As more and more electric vehicles drive on global roadways, key stakeholders in the EVGI space (OEMs, utilities, charging equipment providers, etc.) are transacting with each other and grappling with increasing quantities of data as part of these transactions. Charging session events can generate data that capture a rich variety of information – amount of electricity charged, duration of charge, location, trouble codes in case of equipment failure, and much more. In order to produce the best insights and accomplish business needs, these players need to be able to access data from each other’s siloes. These stakeholders can certainly capture value from their own data by extracting pertinent insights, but there is much more opportunity left untapped. Blockchain provides de ability to all parties involved to share, transact and build interconnected solutions to have a holistic view of the system and create new market opportunities.
With the demands put on outdated electric grids due to ever growing energy consumption, energy providers are increasingly having issues with balancing production and delivery on the grid to where it is needed in real time. Rolling blackouts and other disruptions are now relatively
common, and these are only expected to get worse without significant investment in expensive infrastructure modernization and improvement. Furthermore, the growth of electric vehicles presents an increasing load on the grid. Electric vehicles with bi-directional charging capabilities will be able to receive energy from, and feed it back to the grid wherever capacity is needed and hence become an important asset for utilities to stabilize the grid. Blockchain will provide the framework to automatize such business and system logics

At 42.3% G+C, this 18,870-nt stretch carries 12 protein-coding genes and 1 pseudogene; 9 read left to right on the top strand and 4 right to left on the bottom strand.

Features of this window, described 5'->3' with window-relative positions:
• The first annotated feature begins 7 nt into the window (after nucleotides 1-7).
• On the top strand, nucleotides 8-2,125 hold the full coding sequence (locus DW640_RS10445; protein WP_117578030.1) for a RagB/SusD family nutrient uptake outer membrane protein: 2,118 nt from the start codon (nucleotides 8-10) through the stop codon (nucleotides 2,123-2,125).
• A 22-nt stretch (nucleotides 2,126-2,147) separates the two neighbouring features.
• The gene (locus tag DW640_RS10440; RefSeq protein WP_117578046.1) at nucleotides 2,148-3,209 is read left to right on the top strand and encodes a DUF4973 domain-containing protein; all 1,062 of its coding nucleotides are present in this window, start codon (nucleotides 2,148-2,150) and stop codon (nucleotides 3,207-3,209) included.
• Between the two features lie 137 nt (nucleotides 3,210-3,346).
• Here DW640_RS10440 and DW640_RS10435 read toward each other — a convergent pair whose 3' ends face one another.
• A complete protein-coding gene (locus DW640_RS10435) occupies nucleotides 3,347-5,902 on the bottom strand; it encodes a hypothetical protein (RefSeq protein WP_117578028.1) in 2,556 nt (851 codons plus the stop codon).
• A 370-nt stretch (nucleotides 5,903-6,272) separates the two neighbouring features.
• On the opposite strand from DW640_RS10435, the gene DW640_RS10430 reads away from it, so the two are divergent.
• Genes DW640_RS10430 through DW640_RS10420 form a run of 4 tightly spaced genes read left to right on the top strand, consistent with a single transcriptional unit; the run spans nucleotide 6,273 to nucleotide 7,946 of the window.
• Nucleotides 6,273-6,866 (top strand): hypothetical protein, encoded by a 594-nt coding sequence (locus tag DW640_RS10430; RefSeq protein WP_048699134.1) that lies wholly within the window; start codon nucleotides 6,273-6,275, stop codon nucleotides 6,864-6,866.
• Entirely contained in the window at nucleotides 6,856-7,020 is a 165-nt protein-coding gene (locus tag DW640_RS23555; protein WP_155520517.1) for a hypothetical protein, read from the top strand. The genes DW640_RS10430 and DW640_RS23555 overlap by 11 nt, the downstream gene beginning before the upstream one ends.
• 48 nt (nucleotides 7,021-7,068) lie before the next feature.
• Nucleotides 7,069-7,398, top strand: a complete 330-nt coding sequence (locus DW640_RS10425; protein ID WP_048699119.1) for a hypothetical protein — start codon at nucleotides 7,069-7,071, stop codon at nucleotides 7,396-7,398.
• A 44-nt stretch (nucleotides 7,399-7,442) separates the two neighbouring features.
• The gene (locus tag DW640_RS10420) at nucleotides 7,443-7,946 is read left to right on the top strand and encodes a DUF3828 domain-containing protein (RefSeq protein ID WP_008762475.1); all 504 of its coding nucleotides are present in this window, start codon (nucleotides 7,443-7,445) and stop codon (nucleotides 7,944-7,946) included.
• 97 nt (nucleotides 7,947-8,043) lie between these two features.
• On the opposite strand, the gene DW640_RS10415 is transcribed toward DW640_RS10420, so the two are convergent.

Tokenization of carbon credits has received increasing attention from the mobility industry as a way to introduce efficiencies and new ways in managing carbon credits. Carbon credits are certificates or permits that represent the right to emit fixed volumes, typically one metric ton, of CO2e (carbon dioxide equivalent). The carbon credits are typically able to be transacted in carbon markets, which can take various forms. Low Carbon Fuel Standard (LCFS) programs utilize market-based incentives to encourage
reductions in the carbon intensity of transportation fuels. In the short term, the framework provided by blockchain can be used to create blockchain based applications which can help with the credit generation and auditing portions of the LCFS process.
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